When the brain can't hear Author:Teri James Bellis, PhD WHEN THE BRAIN CAN?T HEAR — Unraveling the Mystery of Auditory Processing Disorder — # # # — Teri James Bellis, Ph.D. — A bright normal little boy with hearing sensitivity well within the standard range, four-year-old Clay exhibits good motor skills and plays appropriately with toys. However, he doesn?t turn his head when his name is called, follow ... more »simple directions, or answer questions like, ?What is your name?? Clay communicates only by gestures, grunts, and unrecognizable gibberish.
The strong, silent type, at age 17, Jeff is the starring offensive lineman on his high school football team. The offers for full-ride sports scholarships from major universities have started coming in, but Jeff is worried. Reading is a struggle. He has difficulty following information presented in lectures. Often, he is unable to hear the quarterback of his team call plays during the huddle. A C-student, Jeff is sure he?s just too stupid to succeed in college.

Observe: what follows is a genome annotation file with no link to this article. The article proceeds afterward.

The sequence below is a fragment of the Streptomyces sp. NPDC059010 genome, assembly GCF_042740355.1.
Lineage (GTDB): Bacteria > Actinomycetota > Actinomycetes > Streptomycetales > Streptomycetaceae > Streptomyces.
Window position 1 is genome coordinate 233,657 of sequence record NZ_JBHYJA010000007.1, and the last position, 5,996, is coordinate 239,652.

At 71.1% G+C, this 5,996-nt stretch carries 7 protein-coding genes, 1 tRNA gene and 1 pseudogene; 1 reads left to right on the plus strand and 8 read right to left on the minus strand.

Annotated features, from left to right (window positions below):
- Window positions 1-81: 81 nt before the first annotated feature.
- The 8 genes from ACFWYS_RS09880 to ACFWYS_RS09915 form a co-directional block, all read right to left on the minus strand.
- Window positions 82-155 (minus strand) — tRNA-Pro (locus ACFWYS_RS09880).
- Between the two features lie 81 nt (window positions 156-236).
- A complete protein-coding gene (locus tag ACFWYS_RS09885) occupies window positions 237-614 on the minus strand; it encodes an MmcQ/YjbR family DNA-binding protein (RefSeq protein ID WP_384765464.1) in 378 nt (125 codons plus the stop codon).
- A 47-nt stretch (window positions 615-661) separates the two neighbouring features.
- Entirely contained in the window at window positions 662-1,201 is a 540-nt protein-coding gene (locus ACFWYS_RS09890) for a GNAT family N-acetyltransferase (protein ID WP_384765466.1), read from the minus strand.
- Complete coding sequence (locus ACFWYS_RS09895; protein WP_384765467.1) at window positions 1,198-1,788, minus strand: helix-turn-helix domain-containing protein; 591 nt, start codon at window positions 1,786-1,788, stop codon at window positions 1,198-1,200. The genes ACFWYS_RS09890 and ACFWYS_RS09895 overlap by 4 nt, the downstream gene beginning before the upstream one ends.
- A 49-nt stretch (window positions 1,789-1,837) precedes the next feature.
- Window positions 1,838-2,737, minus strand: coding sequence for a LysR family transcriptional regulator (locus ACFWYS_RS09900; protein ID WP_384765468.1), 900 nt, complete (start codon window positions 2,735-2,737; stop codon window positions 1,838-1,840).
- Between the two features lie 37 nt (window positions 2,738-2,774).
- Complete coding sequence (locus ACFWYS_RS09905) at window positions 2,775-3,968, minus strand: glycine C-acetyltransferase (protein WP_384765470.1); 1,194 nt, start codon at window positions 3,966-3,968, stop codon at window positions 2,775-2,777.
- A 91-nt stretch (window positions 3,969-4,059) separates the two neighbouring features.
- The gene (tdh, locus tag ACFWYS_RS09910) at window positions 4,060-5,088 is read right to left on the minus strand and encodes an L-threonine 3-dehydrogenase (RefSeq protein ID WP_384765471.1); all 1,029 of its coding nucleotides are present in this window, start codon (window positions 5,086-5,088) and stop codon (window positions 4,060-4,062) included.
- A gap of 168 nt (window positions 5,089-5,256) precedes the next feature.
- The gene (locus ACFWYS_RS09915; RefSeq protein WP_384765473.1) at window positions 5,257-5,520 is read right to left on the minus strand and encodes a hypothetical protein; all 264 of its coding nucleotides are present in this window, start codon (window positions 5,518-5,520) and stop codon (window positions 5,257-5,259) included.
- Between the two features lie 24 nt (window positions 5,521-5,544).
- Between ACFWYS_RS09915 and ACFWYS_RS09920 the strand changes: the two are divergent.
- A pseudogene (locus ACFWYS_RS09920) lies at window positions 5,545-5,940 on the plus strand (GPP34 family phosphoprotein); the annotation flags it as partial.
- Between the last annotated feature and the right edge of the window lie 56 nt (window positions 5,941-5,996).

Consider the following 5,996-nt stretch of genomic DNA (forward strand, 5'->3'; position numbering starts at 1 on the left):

Bryce, age 42, and his wife Cheryl just can?t seem to communicate. She swears she told him five times while they were washing the breakfast dishes that they had a parent-teacher conference that afternoon at three-o-clock. Bryce insists that she never told him and that?s why he missed the meeting. ?He never listens anymore,? says Cheryl.
Evelyn has a pretty typical age-related hearing impairment and, at age 72, has been fitted with hearing aids in both ears. But they don?t seem to help. According to Evelyn, whether she wears them or not, she still can?t understand what people are saying. The hearing aids just make everything louder, not clearer.
What do these four people, so divergent in age and symptoms, have in common? They all suffer from Auditory Processing Disorder (APD), which occurs when the ear and the brain do not coordinate fully. For the estimated seven million Americans suffering from APD, four million of whom are children, there has been no central resource to turn to for comprehensive, authoritative advice. Until now.